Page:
National Treasury acknowledged that it is struggling with information gathering to identify permanent establishments. The purpose of the withholding tax was to overcome these information gathering concerns. However, the administrative complexity of the new withholding tax was turning out to be more trouble than expected. Total revenue expected was admittedly small given that the withholding tax was only being applies to South African source service income.
B. Industry concerns
Industry was concerned that the new tax would most likely lead to an automatic gross-up of the 15 per cent charge to avoid risk. South African payors often do not have the wherewithal to determine the source of the foreign payee’s activities. While the physical location of some services is obvious, others can be mixed. This location is often outside the South African payor’s control. In some cases, a composite basket of services can be provided with actual days and relative values being impossible to determine for the South African payor.
Many industry representatives favoured reliance on improved information measures being imposed on the authorised dealers given that the outward flow of funds is already in their domain. However, National Treasury and SARS expressed concern that Reserve Bank data isn’t always reliable in terms of characterisations given that the Reserve Bank focus is on amounts as opposed to character (i.e. service transactions are often incorrectly reported as purchases or other expenses to the authorised dealers without a quality review).
C. National Treasury alternatives
National Treasury suggested two primary alternatives to the existing withholding proposal:
- The Australian Rulings Approach: Under this approach, taxpayers would obtain a waiver from the withholding tax upon receipt of a SARS ruling that an exception applies. Concerns were raised by industry that current resources within SARS would mean that rulings relief would be slow and cumbersome. It was further noted that the Australian withholding regime was limited mainly to construction in order to limit the number of services within the ambit of withholding. It was uncertain whether South African withholding could be limited to particular service lines (e.g. what is management consulting?)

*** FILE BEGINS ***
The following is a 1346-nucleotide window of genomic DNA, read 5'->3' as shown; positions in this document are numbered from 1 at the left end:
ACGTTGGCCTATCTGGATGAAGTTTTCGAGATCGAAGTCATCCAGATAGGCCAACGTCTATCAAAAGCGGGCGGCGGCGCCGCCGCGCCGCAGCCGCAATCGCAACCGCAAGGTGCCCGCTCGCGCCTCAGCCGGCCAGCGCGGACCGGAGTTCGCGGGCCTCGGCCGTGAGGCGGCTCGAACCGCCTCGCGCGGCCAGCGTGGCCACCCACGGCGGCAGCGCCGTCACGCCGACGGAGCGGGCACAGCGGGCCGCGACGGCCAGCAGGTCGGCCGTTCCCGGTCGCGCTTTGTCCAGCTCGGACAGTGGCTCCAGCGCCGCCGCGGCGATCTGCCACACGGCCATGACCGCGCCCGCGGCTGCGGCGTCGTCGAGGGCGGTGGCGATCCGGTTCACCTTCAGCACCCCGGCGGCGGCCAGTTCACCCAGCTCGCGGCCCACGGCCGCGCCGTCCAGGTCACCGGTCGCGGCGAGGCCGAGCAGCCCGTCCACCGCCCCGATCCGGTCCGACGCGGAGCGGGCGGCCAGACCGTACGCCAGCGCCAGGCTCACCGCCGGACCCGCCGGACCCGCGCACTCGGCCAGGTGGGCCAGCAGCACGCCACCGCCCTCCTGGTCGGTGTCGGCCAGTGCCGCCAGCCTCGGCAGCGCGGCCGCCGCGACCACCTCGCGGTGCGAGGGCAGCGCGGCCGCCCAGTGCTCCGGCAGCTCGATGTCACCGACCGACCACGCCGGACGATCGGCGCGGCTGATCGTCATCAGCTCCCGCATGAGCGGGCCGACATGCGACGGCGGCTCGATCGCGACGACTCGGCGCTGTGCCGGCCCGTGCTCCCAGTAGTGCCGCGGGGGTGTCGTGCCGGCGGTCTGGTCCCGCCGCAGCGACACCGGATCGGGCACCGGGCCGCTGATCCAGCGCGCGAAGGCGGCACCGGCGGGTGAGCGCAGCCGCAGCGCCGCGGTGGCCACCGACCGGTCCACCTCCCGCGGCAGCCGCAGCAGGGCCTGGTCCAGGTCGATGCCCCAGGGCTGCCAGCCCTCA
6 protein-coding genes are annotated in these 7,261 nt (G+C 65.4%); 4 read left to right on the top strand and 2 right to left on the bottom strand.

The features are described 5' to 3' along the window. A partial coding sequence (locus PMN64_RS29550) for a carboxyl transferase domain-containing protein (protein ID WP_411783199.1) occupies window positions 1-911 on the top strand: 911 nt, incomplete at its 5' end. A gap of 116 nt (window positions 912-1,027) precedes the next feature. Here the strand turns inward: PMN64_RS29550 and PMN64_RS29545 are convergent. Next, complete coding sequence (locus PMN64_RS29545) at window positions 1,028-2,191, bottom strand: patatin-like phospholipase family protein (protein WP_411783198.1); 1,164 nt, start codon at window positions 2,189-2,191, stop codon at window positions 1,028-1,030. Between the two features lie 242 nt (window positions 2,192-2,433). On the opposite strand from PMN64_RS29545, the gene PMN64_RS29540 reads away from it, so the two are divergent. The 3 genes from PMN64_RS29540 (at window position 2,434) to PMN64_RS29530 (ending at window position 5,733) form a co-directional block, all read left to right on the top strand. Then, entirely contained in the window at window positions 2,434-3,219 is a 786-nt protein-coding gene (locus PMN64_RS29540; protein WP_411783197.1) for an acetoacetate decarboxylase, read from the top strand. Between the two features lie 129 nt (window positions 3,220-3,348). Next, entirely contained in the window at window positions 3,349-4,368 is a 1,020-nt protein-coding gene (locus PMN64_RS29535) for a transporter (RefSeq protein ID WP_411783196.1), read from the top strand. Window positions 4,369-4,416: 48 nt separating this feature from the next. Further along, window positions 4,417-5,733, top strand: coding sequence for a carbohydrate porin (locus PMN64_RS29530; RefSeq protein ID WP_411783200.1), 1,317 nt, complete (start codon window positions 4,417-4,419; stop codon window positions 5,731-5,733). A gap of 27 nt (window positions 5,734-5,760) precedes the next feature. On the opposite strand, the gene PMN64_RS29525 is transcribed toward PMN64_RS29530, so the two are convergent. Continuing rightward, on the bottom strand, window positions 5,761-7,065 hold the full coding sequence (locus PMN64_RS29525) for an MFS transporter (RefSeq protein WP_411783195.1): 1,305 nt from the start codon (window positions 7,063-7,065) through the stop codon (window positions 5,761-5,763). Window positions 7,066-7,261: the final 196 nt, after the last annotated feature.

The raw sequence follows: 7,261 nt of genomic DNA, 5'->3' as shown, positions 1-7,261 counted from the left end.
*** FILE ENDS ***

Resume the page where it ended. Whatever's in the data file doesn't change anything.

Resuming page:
- Reporting approach: National Treasury appeared t favour a "reportable arrangements” approach if the service fees exceed a predetermined threshold. Violations would be subject to the reportable arrangements penalty. Industry contended that these penalties are probably too high (i.e. these penalties can be up to R3.6 million if the arrangement is not reported within 12 months). It was suggested that a separate penalty table be introduced that would allow SARS to apply its discretion when imposing the penalties, but National Treasury was resistant to a discretionary approach.
Outcome of the workshop
National Treasury seemed to be leaning heavily against the proposed withholding tax on services. The reportable arrangements approach seemed to be the tentative flavour of the day. It is suggested that National Treasury be given further information on the matter given the overall need for factual information in this area.